For truth, justice, and dignity

June 13, 2012
By

Fredy Peccerelli and Kate Doyle with Nestor Villatoro. The identification of the bones of Nestor’s father by Peccerelli’s team was a breakthrough in establishing the military’s responsibility for the disappeared in Guatemala. Photo by Richard Bermack.

Editor’s note: The following are the edited speeches by the recipients of the 2012 ALBA/Puffin Award for Human Rights Activism and the ALBA/Puffin Student Activist Award, presented at the Museum of the City of New York.

Fredy Peccerelli: I want to begin by thanking the Abraham Lincoln Brigade Archives and the Puffin Foundation for honoring the work of the Guatemalan Forensic Anthropology Foundation and for recognizing the importance of the process of the search for truth and justice in Guatemala. This award has already raised awareness about the work of the FAFG and the need to find the 200,000 victims of Guatemala’s armed conflict, and will continue to do so for a long time.

It is a great honor and a privilege to share this award with Kate Doyle. I could not think of a more deserving individual. Her work has directly contributed to the search for truth and justice in Guatemala and has impacted my life personally. You’re my hero, Kate!

I would like to thank:

All the members of the Fundacion de Antropologia Forense de Guatemala (FAFG), specially the board of directors: Jose Suasnavar, Claudia Rivera, Nancy Valdez, Leonel Paiz, Renaldo Acevedo, Shirley Chacon. Also, FAFG directors Bertony Giron and Silvia Pellecer, as well as La Verbena Cemetery Project Coordinator Jessika Osorio.

The many human rights organizations that have worked side by side with us for the last 20 years, specially Grupo de Apoyo Mutuo (GAM), CONAVIGUA, Famdegua. Also CALDH, Fundacion Myrna Mack, ECAP and the Amancio Villatoro Foundation.

I would like to thank all of the archivists at the Guatemalan Historical National Police Archive and the prosecutors at the Guatemalan Attorney General’s Office.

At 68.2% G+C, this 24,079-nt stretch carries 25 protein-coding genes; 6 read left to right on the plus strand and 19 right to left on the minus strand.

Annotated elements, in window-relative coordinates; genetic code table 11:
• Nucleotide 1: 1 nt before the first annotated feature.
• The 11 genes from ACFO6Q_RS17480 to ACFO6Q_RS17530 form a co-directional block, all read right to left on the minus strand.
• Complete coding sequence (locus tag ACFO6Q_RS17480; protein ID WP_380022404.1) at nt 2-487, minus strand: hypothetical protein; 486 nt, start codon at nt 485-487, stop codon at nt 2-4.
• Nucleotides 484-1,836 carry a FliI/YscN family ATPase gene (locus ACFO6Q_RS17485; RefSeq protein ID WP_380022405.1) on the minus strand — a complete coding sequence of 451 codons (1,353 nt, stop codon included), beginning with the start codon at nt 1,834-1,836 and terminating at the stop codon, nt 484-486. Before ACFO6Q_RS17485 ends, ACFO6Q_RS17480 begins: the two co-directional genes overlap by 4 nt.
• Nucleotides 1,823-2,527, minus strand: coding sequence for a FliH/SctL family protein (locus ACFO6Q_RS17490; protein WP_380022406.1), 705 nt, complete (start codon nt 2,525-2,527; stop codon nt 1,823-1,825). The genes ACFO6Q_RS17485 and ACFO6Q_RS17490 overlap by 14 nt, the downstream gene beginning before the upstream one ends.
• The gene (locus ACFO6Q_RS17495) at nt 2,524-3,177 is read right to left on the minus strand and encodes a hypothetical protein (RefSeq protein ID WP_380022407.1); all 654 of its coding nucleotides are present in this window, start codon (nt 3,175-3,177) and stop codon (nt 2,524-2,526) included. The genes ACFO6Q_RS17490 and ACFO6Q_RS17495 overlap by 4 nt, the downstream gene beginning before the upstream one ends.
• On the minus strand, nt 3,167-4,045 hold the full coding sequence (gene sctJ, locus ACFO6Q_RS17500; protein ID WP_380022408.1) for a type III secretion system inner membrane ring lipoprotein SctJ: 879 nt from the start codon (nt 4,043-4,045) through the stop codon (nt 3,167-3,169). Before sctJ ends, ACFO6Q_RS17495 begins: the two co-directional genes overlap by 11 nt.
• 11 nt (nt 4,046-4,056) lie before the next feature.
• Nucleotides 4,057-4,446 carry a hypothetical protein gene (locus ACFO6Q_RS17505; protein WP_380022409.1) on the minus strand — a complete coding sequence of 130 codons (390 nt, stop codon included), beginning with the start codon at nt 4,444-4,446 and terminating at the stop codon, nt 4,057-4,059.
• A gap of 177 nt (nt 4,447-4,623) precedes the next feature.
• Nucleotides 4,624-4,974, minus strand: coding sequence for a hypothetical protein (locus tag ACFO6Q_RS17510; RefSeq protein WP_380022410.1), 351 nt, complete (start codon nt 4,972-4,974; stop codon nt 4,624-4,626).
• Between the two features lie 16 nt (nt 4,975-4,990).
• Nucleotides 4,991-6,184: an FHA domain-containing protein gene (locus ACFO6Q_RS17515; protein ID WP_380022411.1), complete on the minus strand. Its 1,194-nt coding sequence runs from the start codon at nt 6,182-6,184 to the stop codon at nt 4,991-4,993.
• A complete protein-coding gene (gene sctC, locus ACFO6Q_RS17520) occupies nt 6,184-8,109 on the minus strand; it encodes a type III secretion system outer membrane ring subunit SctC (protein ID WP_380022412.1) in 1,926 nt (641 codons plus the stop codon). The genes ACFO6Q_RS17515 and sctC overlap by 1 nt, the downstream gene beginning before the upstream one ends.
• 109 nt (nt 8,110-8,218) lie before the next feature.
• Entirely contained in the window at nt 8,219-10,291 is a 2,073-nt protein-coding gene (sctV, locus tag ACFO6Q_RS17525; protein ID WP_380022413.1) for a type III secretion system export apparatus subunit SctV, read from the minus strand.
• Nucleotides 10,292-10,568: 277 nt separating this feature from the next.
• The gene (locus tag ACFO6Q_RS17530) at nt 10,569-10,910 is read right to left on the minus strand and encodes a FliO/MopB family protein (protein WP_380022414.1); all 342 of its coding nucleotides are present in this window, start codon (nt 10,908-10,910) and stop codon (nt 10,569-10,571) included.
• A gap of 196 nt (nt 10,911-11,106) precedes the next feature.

Fredy Peccerelli, winner of the 2012 ALBA/Puffin Award for Human Rights Activism, addresses the audience at the Museum of the City of New York, May 13, 2012. Photo Len Tsou

I would like to thank our many U.S. supporters and friends, specially Clyde Snow, Kate Doyle, Pamela Yates, Paco de Onis, Peter Kinoy, Scott Greathead, Holly Montufar, John Crews and Almudena Bernabeu.

To my family: my kids Ashley and Tristan, my Mom and Dad, to Jessy my love and to Bianka, Antonella, Tony, Jeannette, Mama Toya, Walter and William, I love you all. Thank you for always supporting me and the FAFG.

I humbly accept the 2012 ALBA/Puffin Human Rights Activism Award on behalf of the 136 members of the Guatemalan Forensic Anthropology Foundation. We hope that our work honors the memory of the thousands of brave men and women who fought against tyranny during the Spanish civil war as part of the Abraham Lincoln Brigade.

The FAFG is a scientific organization comprised of young Guatemalans who dedicate their lives to search for the 200,000 victims of Guatemala’s armed conflict. The process takes us on a journey to try to understand who the victims were, how they were tortured and executed, in many cases where their bodies were disposed of, and in the case of the 45,000 victims of enforced disappearance, the fact that the families still don’t know what happened to them.

This search for truth begins with the families requesting an investigation that they hope can lead to the recovery of the bodies of their loved ones and to the truth of what happened to them. If we know where the bodies might be buried, we search for the graves and conduct the exhumation to recover the bodies, analyze them, and eventually extract DNA to compare the profiles of the victims to the profiles of the thousands of family members looking for their loved ones.